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Sniffer Detection

By systechadmin ·
Is there a way to detect if someone is using a Sniffer?

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Sniffer Detection

by TimTheToolMan In reply to Sniffer Detection

Hi,

No.

It may interest you to know that any old PC on your network can sniff by putting its nic into "promiscuous mode" - whereby all packets are captured - not just the ones bound for its IP address.

Switches help, as they specifically direct the traffic directly to a PC - but PCs on a hub have pretty much free access to the information going to all the other PCs on at least the hub (and maybe wider too depending on your network configuration) if they want it.

Cheers,
Tim.

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Sniffer Detection

by systechadmin In reply to Sniffer Detection

The question was auto-closed by TechRepublic

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Sniffer Detection

by Joseph Moore In reply to Sniffer Detection

I know that if someone is using Windows Network Monitor (comes with 2000 Server and NT4 Server, but the main product is in SBS), there is an option to select to see if other users on your LAN are running it. I can't remember the option right now, but it is under one of the program options. Click Options, and it is probably there somewhere.
Now, if someone is running Sniffer Pro (the best sniffer out there), I don't remember if it has a detect mode to find other Sniffers running. It probably does.
Check www.sniffer.com for details.

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Sniffer Detection

by Joseph Moore In reply to Sniffer Detection

Please look at Technet article Q148942:
http://support.microsoft.com/default.aspx?scid=kb;en-us;Q148942
(please remove any spaces)
And this link to the MSDN site on Network Monitor:
http://msdn.microsoft.com/library/default.asp?url=/library/en-us/netmon/netmon/network_monitor.asp
(again, please remove any spaces)

hope this helps

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Sniffer Detection

by systechadmin In reply to Sniffer Detection

The question was auto-closed by TechRepublic

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Sniffer Detection

by jluster In reply to Sniffer Detection

There is more than one way to sniff. The all too common approach uses a hubbed environment in which all machines receive all packets. In normal operation, network cards and stacks discard packets not destined to their own IP-Addresses/MAC-Addresses.By putting your machine in "PROMISCUOUS" mode, your applications receive ALL data. There are a few PROMISC MODE detectors out there, just look at Google to find one for your OS.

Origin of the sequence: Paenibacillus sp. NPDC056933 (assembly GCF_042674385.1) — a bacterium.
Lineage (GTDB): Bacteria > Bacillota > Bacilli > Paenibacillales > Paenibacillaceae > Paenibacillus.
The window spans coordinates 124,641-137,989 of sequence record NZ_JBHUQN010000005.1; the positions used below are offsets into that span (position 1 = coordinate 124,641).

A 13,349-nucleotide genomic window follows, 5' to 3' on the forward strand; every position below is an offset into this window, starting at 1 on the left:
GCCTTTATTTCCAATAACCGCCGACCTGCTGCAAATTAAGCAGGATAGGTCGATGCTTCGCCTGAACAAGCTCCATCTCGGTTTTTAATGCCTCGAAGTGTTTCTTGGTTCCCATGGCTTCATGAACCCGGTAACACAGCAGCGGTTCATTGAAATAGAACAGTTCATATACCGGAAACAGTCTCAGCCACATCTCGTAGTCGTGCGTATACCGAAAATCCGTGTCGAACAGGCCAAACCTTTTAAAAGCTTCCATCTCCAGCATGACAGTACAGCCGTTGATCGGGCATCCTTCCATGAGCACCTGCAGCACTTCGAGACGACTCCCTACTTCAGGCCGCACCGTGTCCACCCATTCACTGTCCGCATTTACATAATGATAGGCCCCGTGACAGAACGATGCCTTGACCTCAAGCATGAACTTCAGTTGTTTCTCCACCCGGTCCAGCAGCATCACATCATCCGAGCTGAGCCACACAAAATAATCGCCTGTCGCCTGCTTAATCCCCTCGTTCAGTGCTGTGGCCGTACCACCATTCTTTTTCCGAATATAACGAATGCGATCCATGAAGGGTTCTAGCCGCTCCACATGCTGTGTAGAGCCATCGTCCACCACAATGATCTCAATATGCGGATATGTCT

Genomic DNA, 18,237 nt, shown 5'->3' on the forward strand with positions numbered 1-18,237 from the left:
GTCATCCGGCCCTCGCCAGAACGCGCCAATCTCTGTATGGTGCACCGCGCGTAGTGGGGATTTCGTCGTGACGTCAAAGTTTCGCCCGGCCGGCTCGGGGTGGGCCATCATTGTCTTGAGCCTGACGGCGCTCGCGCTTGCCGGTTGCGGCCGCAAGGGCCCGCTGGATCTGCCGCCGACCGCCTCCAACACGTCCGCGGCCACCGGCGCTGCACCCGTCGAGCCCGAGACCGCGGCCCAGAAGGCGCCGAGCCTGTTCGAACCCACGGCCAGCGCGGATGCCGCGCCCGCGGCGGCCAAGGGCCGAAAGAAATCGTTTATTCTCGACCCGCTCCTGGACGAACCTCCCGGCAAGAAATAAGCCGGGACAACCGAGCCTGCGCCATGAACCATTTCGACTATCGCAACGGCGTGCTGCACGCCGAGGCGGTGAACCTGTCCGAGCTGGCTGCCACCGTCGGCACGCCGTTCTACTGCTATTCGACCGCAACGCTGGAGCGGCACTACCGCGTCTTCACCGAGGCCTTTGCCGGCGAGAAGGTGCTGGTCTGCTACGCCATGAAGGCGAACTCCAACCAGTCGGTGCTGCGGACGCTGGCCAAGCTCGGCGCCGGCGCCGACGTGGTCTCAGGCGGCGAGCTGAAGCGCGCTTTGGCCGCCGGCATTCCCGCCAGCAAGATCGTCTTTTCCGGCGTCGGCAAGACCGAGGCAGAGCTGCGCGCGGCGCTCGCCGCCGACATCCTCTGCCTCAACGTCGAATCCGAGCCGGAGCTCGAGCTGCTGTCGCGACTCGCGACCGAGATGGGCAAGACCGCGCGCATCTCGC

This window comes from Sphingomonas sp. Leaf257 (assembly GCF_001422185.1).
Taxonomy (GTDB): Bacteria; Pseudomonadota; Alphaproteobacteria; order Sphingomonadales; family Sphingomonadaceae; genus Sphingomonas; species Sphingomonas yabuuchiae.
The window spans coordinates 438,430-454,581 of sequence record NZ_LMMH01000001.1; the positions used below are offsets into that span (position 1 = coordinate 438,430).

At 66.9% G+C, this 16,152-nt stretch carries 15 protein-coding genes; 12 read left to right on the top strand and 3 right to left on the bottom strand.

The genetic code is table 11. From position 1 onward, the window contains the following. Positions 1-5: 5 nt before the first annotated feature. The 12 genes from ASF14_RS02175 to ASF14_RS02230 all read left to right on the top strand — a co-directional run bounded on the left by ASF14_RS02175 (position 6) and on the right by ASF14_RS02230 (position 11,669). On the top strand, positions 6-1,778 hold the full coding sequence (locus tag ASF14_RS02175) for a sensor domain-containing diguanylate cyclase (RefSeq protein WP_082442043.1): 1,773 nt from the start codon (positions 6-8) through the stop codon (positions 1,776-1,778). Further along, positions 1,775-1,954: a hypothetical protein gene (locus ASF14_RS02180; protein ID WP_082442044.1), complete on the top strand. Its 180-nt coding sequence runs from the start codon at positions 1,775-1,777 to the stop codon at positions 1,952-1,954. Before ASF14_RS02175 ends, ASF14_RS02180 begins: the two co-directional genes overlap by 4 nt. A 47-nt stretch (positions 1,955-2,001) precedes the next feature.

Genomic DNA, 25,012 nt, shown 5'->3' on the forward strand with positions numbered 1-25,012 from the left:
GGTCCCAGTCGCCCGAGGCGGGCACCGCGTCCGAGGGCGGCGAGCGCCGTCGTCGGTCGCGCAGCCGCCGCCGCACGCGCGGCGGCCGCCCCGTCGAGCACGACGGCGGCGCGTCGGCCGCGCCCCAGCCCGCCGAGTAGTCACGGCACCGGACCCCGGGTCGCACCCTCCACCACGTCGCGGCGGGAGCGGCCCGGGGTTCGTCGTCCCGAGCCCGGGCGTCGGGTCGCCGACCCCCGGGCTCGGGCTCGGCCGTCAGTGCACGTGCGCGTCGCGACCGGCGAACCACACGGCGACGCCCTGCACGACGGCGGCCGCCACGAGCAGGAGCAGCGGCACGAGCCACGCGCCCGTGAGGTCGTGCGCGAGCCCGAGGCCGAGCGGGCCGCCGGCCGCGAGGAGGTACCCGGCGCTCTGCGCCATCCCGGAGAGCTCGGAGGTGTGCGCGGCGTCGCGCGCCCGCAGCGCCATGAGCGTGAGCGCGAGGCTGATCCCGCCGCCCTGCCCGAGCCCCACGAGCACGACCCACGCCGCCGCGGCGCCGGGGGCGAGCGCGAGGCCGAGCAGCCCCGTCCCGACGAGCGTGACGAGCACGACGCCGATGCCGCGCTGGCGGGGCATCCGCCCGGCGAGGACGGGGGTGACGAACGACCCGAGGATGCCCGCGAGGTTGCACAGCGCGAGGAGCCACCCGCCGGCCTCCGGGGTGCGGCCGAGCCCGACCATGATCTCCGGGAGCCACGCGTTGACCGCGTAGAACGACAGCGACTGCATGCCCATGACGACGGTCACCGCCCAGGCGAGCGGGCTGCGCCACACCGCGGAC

In switched environments the attacker has a bit more to do since switches do not distribute packets everywhere but only to their recipient. In those scenarios an attacker can either break into the switch and add a "mirror" port to his own link or he will have to trick the switch.

This can be accomplished in two main ways: either overflowing the switch so it falls back into HUB mode or by sending out bogus ARP answers and hoping the switch won't notice. Both can be detected pretty easily by running a program like ARPwatch.

There is much more than that to it, but this entry box has a maxlenght. email me if you need more info.

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Sniffer Detection

by systechadmin In reply to Sniffer Detection

The question was auto-closed by TechRepublic

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Sniffer Detection

by Rookie@NPA In reply to Sniffer Detection

The best utility available to quickly identify hosts in PROMISCUOUS mode is Anti Sniff from L0pht. Uses three proven techniques to identify hosts in Promiscuous mode. a). DNS test (DNS tests operate on the premise that many attacker network data gathering tools perform IP to name inverse resolution to provide DNS names in place of IP addresses.), b). Network and Machine Latency test (These tests operate on the premise that when a network card is not in promiscuous mode it is afforded hardware filtering. When this is the case, dramatic increases in network traffic not destined to the host in question have a relatively minimal affect on the Operating System. Conversely machines in promiscuous mode do not have the benefit of this low level filtering. Thus dramatic increases in network traffic not destined to the host in question can have a dramatic effect on the underlying operating system as it now needs to do the filtering in kernel or user mode.), c). Sixty six test (SIXTYSIX creates packets that are comprised entirely of the hex value 0x66. This is designed to not be accepted by any non-promiscuous mode host yet create data that is logged and captured by most normal use network monitoring tools such as tcpdump, snoop, etc.), d).Faking the entire three-way handshake (THREEWAY operates upon the same principles as TCPSYN but takes it one step further. In the THREEWAY flooding an entire TCP three-way between non-existent machines is created a multitude of times. This test encourages network-monitoring programs that are more sophisticated to set their internal state tables for the completed fictitious session. ), Operating System specific tests (which use unique methods to identify the class of the machines in promiscuous mode - be it Linux, BSD, or Windows).
An eval version download is available at all security portals/sites. The Linux version is free for personal use.

Thanks,
Rookie

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Sniffer Detection

by systechadmin In reply to Sniffer Detection

The question was auto-closed by TechRepublic

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Sniffer Detection

by isys In reply to Sniffer Detection
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